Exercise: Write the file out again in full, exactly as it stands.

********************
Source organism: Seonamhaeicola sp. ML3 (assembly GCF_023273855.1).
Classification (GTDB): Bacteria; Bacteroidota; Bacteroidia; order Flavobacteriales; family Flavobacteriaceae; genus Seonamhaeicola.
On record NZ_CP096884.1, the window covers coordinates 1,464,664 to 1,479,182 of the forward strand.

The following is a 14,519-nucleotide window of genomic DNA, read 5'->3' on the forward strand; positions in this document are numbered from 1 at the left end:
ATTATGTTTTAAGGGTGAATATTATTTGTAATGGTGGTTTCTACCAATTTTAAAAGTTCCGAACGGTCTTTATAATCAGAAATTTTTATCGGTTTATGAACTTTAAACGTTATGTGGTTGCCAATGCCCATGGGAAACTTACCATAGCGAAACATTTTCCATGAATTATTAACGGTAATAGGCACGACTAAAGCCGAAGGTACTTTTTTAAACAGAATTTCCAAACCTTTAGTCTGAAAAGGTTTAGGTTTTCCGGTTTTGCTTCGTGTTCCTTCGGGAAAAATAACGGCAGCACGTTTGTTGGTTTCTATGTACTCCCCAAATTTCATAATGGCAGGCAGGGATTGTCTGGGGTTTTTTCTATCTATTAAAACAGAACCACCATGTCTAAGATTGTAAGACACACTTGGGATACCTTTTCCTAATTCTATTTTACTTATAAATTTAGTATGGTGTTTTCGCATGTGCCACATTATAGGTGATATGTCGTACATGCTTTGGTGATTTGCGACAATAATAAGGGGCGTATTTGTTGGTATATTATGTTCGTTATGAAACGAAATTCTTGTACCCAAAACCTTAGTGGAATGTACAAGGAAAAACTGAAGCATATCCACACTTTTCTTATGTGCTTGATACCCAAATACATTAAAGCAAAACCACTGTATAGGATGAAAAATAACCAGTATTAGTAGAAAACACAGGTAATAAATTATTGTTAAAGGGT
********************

Source organism: Seonamhaeicola sp. ML3 (assembly GCF_023273855.1).
Classification (GTDB): Bacteria; Bacteroidota; Bacteroidia; order Flavobacteriales; family Flavobacteriaceae; genus Seonamhaeicola.
On record NZ_CP096884.1, the window covers coordinates 1,464,664 to 1,479,182 of the forward strand.

The following is a 14,519-nucleotide window of genomic DNA, read 5'->3' on the forward strand; positions in this document are numbered from 1 at the left end:
ATTATGTTTTAAGGGTGAATATTATTTGTAATGGTGGTTTCTACCAATTTTAAAAGTTCCGAACGGTCTTTATAATCAGAAATTTTTATCGGTTTATGAACTTTAAACGTTATGTGGTTGCCAATGCCCATGGGAAACTTACCATAGCGAAACATTTTCCATGAATTATTAACGGTAATAGGCACGACTAAAGCCGAAGGTACTTTTTTAAACAGAATTTCCAAACCTTTAGTCTGAAAAGGTTTAGGTTTTCCGGTTTTGCTTCGTGTTCCTTCGGGAAAAATAACGGCAGCACGTTTGTTGGTTTCTATGTACTCCCCAAATTTCATAATGGCAGGCAGGGATTGTCTGGGGTTTTTTCTATCTATTAAAACAGAACCACCATGTCTAAGATTGTAAGACACACTTGGGATACCTTTTCCTAATTCTATTTTACTTATAAATTTAGTATGGTGTTTTCGCATGTGCCACATTATAGGTGATATGTCGTACATGCTTTGGTGATTTGCGACAATAATAAGGGGCGTATTTGTTGGTATATTATGTTCGTTATGAAACGAAATTCTTGTACCCAAAACCTTAGTGGAATGTACAAGGAAAAACTGAAGCATATCCACACTTTTCTTATGTGCTTGATACCCAAATACATTAAAGCAAAACCACTGTATAGGATGAAAAATAACCAGTATTAGTAGAAAACACAGGTAATAAATTATTGTTAAAGGGT